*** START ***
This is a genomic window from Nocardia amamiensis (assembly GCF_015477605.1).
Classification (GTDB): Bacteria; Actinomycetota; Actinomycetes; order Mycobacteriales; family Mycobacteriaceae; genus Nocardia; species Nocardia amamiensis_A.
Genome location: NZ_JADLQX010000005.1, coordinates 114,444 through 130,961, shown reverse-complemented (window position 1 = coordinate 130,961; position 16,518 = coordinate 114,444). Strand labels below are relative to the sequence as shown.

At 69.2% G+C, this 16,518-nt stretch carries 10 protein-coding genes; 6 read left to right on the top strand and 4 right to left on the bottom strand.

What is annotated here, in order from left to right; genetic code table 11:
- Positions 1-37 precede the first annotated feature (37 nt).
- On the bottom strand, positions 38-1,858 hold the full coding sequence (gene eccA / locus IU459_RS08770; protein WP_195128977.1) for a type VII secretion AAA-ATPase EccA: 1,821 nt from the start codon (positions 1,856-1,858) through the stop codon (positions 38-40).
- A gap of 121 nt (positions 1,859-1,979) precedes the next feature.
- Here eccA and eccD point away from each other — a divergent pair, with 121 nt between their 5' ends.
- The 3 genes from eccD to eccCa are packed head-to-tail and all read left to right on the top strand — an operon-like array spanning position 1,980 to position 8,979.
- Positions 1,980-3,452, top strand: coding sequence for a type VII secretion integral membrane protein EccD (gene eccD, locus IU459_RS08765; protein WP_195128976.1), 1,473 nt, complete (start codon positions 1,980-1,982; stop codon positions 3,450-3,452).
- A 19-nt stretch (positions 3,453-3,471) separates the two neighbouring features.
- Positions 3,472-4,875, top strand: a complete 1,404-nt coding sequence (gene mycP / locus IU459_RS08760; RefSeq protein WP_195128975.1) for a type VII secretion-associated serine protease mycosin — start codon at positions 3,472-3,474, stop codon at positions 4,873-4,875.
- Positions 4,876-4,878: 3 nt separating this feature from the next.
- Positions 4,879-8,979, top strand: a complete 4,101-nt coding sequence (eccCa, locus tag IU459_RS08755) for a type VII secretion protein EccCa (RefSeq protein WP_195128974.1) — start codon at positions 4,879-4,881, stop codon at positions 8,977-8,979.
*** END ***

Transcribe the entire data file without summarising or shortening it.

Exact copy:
This is a genomic window from Nocardia amamiensis (assembly GCF_015477605.1).
Classification (GTDB): Bacteria; Actinomycetota; Actinomycetes; order Mycobacteriales; family Mycobacteriaceae; genus Nocardia; species Nocardia amamiensis_A.
Genome location: NZ_JADLQX010000005.1, coordinates 114,444 through 130,961, shown reverse-complemented (window position 1 = coordinate 130,961; position 16,518 = coordinate 114,444). Strand labels below are relative to the sequence as shown.

At 69.2% G+C, this 16,518-nt stretch carries 10 protein-coding genes; 6 read left to right on the top strand and 4 right to left on the bottom strand.

What is annotated here, in order from left to right; genetic code table 11:
- Positions 1-37 precede the first annotated feature (37 nt).
- On the bottom strand, positions 38-1,858 hold the full coding sequence (gene eccA / locus IU459_RS08770; protein WP_195128977.1) for a type VII secretion AAA-ATPase EccA: 1,821 nt from the start codon (positions 1,856-1,858) through the stop codon (positions 38-40).
- A gap of 121 nt (positions 1,859-1,979) precedes the next feature.
- Here eccA and eccD point away from each other — a divergent pair, with 121 nt between their 5' ends.
- The 3 genes from eccD to eccCa are packed head-to-tail and all read left to right on the top strand — an operon-like array spanning position 1,980 to position 8,979.
- Positions 1,980-3,452, top strand: coding sequence for a type VII secretion integral membrane protein EccD (gene eccD, locus IU459_RS08765; protein WP_195128976.1), 1,473 nt, complete (start codon positions 1,980-1,982; stop codon positions 3,450-3,452).
- A 19-nt stretch (positions 3,453-3,471) separates the two neighbouring features.
- Positions 3,472-4,875, top strand: a complete 1,404-nt coding sequence (gene mycP / locus IU459_RS08760; RefSeq protein WP_195128975.1) for a type VII secretion-associated serine protease mycosin — start codon at positions 3,472-3,474, stop codon at positions 4,873-4,875.
- Positions 4,876-4,878: 3 nt separating this feature from the next.
- Positions 4,879-8,979, top strand: a complete 4,101-nt coding sequence (eccCa, locus tag IU459_RS08755) for a type VII secretion protein EccCa (RefSeq protein WP_195128974.1) — start codon at positions 4,879-4,881, stop codon at positions 8,977-8,979.